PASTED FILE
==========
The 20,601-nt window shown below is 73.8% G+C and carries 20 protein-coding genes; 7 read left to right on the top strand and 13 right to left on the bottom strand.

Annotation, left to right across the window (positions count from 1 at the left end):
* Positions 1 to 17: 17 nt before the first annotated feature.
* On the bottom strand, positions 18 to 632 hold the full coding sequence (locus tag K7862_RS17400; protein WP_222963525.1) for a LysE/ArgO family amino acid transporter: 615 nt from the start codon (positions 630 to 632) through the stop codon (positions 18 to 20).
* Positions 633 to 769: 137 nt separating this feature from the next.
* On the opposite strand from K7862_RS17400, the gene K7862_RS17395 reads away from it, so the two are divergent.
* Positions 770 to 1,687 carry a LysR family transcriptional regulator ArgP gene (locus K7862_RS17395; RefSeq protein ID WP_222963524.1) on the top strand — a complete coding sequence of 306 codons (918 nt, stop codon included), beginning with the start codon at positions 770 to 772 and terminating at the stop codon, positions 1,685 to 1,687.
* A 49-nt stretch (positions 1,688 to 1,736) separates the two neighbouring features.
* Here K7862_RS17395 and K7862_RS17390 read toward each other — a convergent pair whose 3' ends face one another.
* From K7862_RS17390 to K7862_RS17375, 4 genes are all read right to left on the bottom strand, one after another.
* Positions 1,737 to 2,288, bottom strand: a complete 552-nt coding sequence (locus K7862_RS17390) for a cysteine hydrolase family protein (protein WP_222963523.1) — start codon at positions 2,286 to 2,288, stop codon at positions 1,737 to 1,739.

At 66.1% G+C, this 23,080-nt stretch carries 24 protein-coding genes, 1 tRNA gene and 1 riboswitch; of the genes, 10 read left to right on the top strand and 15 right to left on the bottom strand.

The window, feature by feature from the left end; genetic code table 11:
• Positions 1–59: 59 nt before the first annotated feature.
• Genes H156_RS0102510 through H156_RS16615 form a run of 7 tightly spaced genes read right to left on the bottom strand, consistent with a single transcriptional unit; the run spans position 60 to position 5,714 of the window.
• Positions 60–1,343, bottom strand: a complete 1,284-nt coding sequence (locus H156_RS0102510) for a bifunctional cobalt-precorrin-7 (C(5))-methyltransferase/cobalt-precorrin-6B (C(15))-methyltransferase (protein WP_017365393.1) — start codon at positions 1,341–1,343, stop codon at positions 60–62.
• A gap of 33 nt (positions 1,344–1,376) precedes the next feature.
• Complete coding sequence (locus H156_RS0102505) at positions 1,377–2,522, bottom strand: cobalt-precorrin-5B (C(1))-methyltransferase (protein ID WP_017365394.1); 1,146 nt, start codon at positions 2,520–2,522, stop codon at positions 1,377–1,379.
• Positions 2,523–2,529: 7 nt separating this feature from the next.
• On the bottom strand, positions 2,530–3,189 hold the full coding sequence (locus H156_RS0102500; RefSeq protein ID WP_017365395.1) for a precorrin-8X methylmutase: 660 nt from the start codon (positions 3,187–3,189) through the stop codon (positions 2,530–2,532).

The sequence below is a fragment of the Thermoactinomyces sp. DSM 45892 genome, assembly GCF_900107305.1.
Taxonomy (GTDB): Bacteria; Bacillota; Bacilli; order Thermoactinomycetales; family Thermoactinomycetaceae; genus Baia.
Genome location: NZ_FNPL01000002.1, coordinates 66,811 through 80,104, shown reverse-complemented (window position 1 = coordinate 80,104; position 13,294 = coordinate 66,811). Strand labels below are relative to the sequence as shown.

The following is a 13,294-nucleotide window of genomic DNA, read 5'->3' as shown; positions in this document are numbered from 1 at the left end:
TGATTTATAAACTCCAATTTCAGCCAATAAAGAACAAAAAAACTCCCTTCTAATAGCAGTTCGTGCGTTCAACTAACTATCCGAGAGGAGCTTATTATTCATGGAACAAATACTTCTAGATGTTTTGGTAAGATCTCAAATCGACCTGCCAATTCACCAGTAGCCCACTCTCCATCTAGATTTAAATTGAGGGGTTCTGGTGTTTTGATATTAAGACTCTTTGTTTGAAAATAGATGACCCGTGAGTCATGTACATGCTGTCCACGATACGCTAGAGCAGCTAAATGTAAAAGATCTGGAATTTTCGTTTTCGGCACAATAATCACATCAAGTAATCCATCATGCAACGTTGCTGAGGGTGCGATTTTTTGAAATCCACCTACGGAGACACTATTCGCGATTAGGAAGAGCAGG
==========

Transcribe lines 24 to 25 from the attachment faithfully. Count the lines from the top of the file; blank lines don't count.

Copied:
The following is a 13,294-nucleotide window of genomic DNA, read 5'->3' as shown; positions in this document are numbered from 1 at the left end:
TGATTTATAAACTCCAATTTCAGCCAATAAAGAACAAAAAAACTCCCTTCTAATAGCAGTTCGTGCGTTCAACTAACTATCCGAGAGGAGCTTATTATTCATGGAACAAATACTTCTAGATGTTTTGGTAAGATCTCAAATCGACCTGCCAATTCACCAGTAGCCCACTCTCCATCTAGATTTAAATTGAGGGGTTCTGGTGTTTTGATATTAAGACTCTTTGTTTGAAAATAGATGACCCGTGAGTCATGTACATGCTGTCCACGATACGCTAGAGCAGCTAAATGTAAAAGATCTGGAATTTTCGTTTTCGGCACAATAATCACATCAAGTAATCCATCATGCAACGTTGCTGAGGGTGCGATTTTTTGAAATCCACCTACGGAGACACTATTCGCGATTAGGAAGAGCAGG